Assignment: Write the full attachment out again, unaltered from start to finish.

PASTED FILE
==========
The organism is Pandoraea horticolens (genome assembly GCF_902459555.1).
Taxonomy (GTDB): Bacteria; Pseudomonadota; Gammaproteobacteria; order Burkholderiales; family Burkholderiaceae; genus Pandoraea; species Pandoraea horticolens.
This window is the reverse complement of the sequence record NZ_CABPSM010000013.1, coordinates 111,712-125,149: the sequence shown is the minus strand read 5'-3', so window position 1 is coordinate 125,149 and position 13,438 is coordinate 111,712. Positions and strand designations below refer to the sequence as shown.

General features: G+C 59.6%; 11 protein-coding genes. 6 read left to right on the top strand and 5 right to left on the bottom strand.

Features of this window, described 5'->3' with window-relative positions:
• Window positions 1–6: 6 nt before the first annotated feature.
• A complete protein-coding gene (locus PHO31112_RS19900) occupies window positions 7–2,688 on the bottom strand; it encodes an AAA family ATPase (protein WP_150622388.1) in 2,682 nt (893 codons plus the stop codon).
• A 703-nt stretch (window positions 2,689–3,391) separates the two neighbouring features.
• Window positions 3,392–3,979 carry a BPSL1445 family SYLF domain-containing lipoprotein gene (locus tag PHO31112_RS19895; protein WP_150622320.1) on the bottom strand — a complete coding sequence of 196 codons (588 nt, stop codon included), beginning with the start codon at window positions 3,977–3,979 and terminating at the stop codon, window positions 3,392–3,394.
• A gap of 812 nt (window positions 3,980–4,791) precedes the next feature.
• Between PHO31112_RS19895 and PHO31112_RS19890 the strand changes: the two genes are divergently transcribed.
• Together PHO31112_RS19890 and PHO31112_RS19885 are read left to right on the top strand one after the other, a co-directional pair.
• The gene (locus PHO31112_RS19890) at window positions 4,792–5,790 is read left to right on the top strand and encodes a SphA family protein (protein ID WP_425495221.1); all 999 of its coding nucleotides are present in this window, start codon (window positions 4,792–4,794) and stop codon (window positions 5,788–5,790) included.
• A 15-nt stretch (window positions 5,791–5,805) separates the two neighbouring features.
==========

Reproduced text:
The organism is Pandoraea horticolens (genome assembly GCF_902459555.1).
Taxonomy (GTDB): Bacteria; Pseudomonadota; Gammaproteobacteria; order Burkholderiales; family Burkholderiaceae; genus Pandoraea; species Pandoraea horticolens.
This window is the reverse complement of the sequence record NZ_CABPSM010000013.1, coordinates 111,712-125,149: the sequence shown is the minus strand read 5'-3', so window position 1 is coordinate 125,149 and position 13,438 is coordinate 111,712. Positions and strand designations below refer to the sequence as shown.

General features: G+C 59.6%; 11 protein-coding genes. 6 read left to right on the top strand and 5 right to left on the bottom strand.

Features of this window, described 5'->3' with window-relative positions:
• Window positions 1–6: 6 nt before the first annotated feature.
• A complete protein-coding gene (locus PHO31112_RS19900) occupies window positions 7–2,688 on the bottom strand; it encodes an AAA family ATPase (protein WP_150622388.1) in 2,682 nt (893 codons plus the stop codon).
• A 703-nt stretch (window positions 2,689–3,391) separates the two neighbouring features.
• Window positions 3,392–3,979 carry a BPSL1445 family SYLF domain-containing lipoprotein gene (locus tag PHO31112_RS19895; protein WP_150622320.1) on the bottom strand — a complete coding sequence of 196 codons (588 nt, stop codon included), beginning with the start codon at window positions 3,977–3,979 and terminating at the stop codon, window positions 3,392–3,394.
• A gap of 812 nt (window positions 3,980–4,791) precedes the next feature.
• Between PHO31112_RS19895 and PHO31112_RS19890 the strand changes: the two genes are divergently transcribed.
• Together PHO31112_RS19890 and PHO31112_RS19885 are read left to right on the top strand one after the other, a co-directional pair.
• The gene (locus PHO31112_RS19890) at window positions 4,792–5,790 is read left to right on the top strand and encodes a SphA family protein (protein ID WP_425495221.1); all 999 of its coding nucleotides are present in this window, start codon (window positions 4,792–4,794) and stop codon (window positions 5,788–5,790) included.
• A 15-nt stretch (window positions 5,791–5,805) separates the two neighbouring features.